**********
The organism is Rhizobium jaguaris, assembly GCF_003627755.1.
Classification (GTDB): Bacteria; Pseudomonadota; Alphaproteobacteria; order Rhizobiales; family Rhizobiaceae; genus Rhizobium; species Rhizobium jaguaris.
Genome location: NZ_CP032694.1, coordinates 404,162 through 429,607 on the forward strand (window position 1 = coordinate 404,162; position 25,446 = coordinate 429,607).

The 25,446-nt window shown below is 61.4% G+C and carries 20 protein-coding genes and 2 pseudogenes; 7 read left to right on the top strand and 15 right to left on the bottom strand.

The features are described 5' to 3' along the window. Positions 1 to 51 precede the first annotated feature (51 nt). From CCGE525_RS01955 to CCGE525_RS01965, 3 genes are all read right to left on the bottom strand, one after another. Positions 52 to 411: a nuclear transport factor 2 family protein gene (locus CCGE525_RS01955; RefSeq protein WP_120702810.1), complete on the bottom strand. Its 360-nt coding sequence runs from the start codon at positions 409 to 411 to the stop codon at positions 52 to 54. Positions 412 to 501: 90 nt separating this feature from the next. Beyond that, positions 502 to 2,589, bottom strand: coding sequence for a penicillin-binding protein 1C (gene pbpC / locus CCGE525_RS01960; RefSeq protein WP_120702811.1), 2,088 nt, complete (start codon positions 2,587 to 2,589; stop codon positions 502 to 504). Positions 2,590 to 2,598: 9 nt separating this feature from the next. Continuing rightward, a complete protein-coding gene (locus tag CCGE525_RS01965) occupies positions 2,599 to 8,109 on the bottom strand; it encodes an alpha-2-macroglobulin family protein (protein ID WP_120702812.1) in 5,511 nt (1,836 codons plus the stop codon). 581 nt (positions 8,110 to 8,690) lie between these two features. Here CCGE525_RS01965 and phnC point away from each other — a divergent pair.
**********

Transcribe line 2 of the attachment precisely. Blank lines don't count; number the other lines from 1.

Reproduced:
Classification (GTDB): Bacteria; Pseudomonadota; Alphaproteobacteria; order Rhizobiales; family Rhizobiaceae; genus Rhizobium; species Rhizobium jaguaris.